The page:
11.6

34.0

12.6

14.6

New Mexico

25

11.8

50.0

16.5

12.7

New York

6

9.4

24.0

11.2

11.8

North Carolina

38

13.4

31.0

12.3

12.0

North Dakota

45

14.4

29.0

12.1

11.5

Ohio

7

9.5

13.0

10.2

11.4

Oklahoma

43

14.1

46.0

13.9

13.7

Oregon

42

14.1

25.0

11.3

11.3

Pennsylvania

11

10.1

26.0

11.3

11.9

Rhode Island

51

16.1

48.0

14.7

16.5

South Carolina

41

14.1

45.0

13.8

13.7

South Dakota

37

13.0

6.0

9.3

10.8

Tennessee

10

9.9

21.0

11.1

11.3

Texas

28

12.1

38.0

12.8

10.8

Utah

14

10.7

12.0

10.1

10.3

Vermont

44

14.2

49.0

15.0

11.6

Virginia

20

11.0

37.0

12.8

12.2

Washington

16

10.8

9.0

9.8

10.2

West Virginia

34

12.7

42.0

13.5

15.9

Wisconsin

23

11.7

32.0

12.4

11.4

Wyoming

36

13.0

35.0

12.7

12.7

Source: Authors' calculations using the NAEP 2003 Mathematics Assessment data, using the state samples, and Twenty-Fourth Annual Report to Congress on the Implementation of the Individuals with Disabilities Education Act, Tables AA1 and AF4.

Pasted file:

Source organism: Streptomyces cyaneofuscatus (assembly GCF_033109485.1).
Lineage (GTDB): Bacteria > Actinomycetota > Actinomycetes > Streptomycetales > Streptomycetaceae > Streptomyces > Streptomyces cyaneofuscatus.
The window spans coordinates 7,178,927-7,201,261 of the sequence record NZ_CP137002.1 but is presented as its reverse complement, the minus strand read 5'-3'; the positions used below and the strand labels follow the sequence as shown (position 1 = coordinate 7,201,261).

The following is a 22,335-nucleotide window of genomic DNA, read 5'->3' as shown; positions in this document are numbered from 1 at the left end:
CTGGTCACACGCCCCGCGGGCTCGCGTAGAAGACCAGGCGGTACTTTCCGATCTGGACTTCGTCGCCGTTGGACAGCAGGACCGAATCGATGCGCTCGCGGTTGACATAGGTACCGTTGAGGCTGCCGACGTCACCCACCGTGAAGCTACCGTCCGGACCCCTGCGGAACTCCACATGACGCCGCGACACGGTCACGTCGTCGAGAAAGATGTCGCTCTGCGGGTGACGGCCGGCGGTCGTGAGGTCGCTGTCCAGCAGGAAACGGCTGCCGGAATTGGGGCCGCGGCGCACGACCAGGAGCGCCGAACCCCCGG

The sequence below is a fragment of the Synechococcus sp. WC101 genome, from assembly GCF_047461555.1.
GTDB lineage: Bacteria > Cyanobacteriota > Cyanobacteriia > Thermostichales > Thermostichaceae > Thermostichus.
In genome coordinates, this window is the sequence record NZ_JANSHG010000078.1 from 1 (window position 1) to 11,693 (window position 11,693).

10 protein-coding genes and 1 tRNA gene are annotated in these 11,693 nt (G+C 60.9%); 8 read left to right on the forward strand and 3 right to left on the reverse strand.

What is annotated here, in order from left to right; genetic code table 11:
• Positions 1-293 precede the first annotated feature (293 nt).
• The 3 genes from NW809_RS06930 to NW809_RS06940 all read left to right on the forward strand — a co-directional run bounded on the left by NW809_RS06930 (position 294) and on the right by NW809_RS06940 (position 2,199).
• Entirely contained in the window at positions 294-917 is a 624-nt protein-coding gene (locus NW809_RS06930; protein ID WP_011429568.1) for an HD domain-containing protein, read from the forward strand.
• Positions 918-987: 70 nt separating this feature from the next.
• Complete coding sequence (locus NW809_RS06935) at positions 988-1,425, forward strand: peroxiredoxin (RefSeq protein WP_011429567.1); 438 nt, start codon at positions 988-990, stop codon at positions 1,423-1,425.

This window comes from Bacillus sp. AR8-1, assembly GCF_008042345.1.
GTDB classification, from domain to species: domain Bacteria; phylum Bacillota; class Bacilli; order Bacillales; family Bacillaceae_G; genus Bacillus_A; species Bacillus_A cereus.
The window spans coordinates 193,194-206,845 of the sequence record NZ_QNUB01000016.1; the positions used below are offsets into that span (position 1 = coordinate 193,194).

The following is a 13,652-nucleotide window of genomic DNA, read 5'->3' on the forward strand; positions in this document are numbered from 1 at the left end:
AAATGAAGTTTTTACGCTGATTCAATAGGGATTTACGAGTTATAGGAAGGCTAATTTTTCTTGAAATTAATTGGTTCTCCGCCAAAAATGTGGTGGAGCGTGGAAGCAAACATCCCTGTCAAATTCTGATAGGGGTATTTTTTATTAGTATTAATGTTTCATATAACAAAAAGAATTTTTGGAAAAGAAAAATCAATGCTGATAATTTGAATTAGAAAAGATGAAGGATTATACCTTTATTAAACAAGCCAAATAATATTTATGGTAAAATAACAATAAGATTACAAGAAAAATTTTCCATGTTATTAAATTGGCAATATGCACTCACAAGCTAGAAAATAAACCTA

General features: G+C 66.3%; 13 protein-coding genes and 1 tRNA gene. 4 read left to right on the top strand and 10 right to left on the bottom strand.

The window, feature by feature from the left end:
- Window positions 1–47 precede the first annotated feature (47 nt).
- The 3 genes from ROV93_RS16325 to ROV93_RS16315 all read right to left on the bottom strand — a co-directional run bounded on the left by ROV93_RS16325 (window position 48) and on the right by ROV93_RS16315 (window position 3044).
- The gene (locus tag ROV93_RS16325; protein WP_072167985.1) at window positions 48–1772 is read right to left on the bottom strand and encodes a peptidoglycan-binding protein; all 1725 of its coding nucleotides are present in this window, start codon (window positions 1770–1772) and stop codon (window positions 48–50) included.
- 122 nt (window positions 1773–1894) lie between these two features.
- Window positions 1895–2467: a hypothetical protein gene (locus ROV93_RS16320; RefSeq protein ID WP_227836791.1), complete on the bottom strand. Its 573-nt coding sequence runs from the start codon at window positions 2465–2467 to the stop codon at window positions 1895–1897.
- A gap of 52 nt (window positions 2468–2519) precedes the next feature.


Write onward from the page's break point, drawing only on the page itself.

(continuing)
a There are important differences between our NAEP estimates and OSEP estimates. Our NAEP estimates are for fourth and eighth graders, while the OSEP estimates are for persons ages 6-17. Our NAEP estimates are based on public, private and Catholic school students, while OSEP estimates use only public school students. Our NAEP estimates uses a definition of disability based on responses to the 2003 NAEP SD/LEP questionnaire, while the OSEP estimates are based on whether a student received services under Part B of IDEA. The denominator in our NAEP percentages are based on enrollment as measured with NAEP data, while the OSEP denominator is based on overall population estimates for those ages 6-17 derived from the Census Bureau’s Current Population Survey.

 

 

Comparison to American Community Survey Statistics